Key Words: Heavy metals, Ceropegia, Soma plant, Traditional medicinal plant

[1] Abou-Arab AAK Kawther M, El Tantawy ME Badeaa Rl Khayria N 1999 Quantity estimation of some contaminants in commonly used medicinal plants in the Egyptian market Food Chem. 67 357-363
[2] Alam Muzaffer Sathavasan K Ali Usman S, Ramadas VNK and Chelladurai 1982 Analytical Values of Sarcostemma acidum and Ceropegia juncea the Soma Plants in Ayurveda BMEBR. 3 238 – 243
[3] Barbosa AC 1997 Mercury in Brazil: present or future risk Journal of the Brazilian Association for Advanced Science. 49 111–116
[4] Branter AH Males ZJ 1999 Quality assessment of paliurus spina-christi extracts Ethnopharmacology 66 175-179
[5] Baht RV and Moy GG 1997 Monitoring and assessment of dietaryexposure to chemical contaminants Rapport Trimestriel de StatistiquesSanitaires Mondiales. 50 132–148


Paper Type

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Research Paper

Title

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A Cross-Sectional Study to Assess Prevalence and Management of Acute Gastroenteritis in Pediatric Inpatients of A Large Teaching Hospital

Country

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India

Authors

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Sana Fatima|| Nuzhath Irfana|| Sabiha Mirza Mushtaq|| Qadri Mohammed Rizwan Masood|| Juveriya Parveen || Dr. U. Narayan Reddy|| Dr.Mohammed Ilyaz

Page No.

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12-26

Paper Index

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DOI :10.9790/xxxxxx

ANED :: DDL :05.3013/04123012026  

BACKGROUND: In India, diarrheal diseases are the second leading cause of child mortality (20%) after acute respiratory infections (30%). Indian Academy of Pediatrics (IAP) 2006 recommendations about low osmolarity ORS with zinc supplements, antimicrobials in dysentery, antiemetics in severe vomiting, lactobacillus strains as probiotic and awareness generation among care givers about the disease for the management of acute gastroenteritis in children should be followed for further improvement in management and prevention of AGE.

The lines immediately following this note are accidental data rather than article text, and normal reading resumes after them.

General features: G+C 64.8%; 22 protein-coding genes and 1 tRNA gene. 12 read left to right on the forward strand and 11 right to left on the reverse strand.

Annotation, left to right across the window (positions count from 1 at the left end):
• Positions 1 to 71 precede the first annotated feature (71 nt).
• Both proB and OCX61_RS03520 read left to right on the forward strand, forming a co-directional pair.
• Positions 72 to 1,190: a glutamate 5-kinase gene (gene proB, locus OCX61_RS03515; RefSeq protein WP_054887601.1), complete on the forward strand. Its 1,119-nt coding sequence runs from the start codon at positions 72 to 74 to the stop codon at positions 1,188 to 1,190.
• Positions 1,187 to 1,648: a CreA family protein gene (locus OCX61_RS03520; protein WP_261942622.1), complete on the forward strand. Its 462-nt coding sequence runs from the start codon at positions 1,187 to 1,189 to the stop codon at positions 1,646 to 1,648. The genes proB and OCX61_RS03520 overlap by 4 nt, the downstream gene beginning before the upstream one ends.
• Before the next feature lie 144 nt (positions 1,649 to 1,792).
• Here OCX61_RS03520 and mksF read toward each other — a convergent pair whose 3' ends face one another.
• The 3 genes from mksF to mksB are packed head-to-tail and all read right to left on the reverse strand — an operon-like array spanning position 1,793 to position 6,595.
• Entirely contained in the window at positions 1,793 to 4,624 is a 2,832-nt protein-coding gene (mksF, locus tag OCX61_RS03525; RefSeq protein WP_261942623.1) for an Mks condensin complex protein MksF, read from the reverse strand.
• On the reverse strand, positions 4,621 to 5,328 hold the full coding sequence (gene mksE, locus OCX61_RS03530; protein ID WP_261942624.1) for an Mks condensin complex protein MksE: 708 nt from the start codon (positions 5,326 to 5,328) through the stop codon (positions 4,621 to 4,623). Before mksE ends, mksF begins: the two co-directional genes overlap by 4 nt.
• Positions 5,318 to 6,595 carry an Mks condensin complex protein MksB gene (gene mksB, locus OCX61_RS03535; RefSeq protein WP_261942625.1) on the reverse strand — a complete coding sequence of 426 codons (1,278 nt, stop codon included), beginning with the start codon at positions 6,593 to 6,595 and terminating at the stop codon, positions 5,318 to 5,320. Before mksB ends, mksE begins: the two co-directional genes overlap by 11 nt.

METHODOLOGY: A retrospective cross sectional study involving analysis of prescriptions of pediatric inpatients diagnosed and treated for acute gastroenteritis, using prevalence and patient profile documentation forms for a study period of 6 monthsi.e from July 2013 to December 2013.

 

RESULTS: Of the total 210 inpatients, AGE was common in males (53.6%) than compared to female (46.6%) patients. AGE was most prevalent in children less than 2 years (81.4%). 69% of the patients suffered from some dehydration, 19% from severe dehydration and 12% with no dehydration. There were 2.8% cases of dysentery, 3.8% had their stool culture proven to be protozoal and 7.14% cases of secondary lactose intolerance. The hospital shows adherence to

recommendations of IAP, 2006 i.e. P>0.005 except antimicrobials i.e. 78.1% (p < 0.001).

 

CONCLUSION: The study demonstrates that hospital shows adherence to almost all the recommendations of IAP except antimicrobials. Persistence of fever >38ºC and diarrhea for more than 3 days was the common parameter for prescribing antimicrobials empherically and prophylactically.

 

Key Words: Acute gastroenteritis, Pediatrics, Prevalence, Management, IAP 2006, Patient awareness

[1] Nelson, Essentials of pediatrics, fifth edition, section XVI, chapter :112, Acute Gastroenteritis, pages, 512-515
[2] Angela Revelas et al A review on Acute gastroenteritis among children in the developing world , South Afr J Epidemiol Infect 2012;27(4):156-162
[3] Amandeep et al. Pediatric Emergency Medicine Practice Acute Gastroenteritis, an update on emergency medicine practice. July 2010,medline.com

[4] Adam Levine et al, American Public Health Association , Pediatric gastroenteritis, 8 April 2013, medscape, article no: 801948.
[5] Report Submitted to World Health Organization (India) October 2007,AP,HIS
[6] Pathak et al. Adherence to treatment guidelines for acute diarrhoea in children up to 12 years in Ujjain, India - a cross-sectional prescription analysis, BMC Infectious Diseases 2011.
[7] IAP Guidelines 2006 on Management of Acute Diarrhea, IAPJ volume 44, May 17, 2007.
[8] Joel S. Tieder, Pediatric Hospital Adherence to standard of Care in Acute gastroenteritis ,aap, Volume 124, Number 6, December 2009


Paper Type

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Research Paper

Title

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Assessment of Good Pharmacy Practice (GPP) in Pharmacies of Community Settings in India

Country

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India

Authors

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Srinivasa Reddy Tiyyagura || Dr. A. Purnanand || Dr. Mohan Raj Rathinavelu

Page No.

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27-33

Paper Index

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DOI :10.9790/xxxxxx

ANED :: DDL :05.3013/04123027033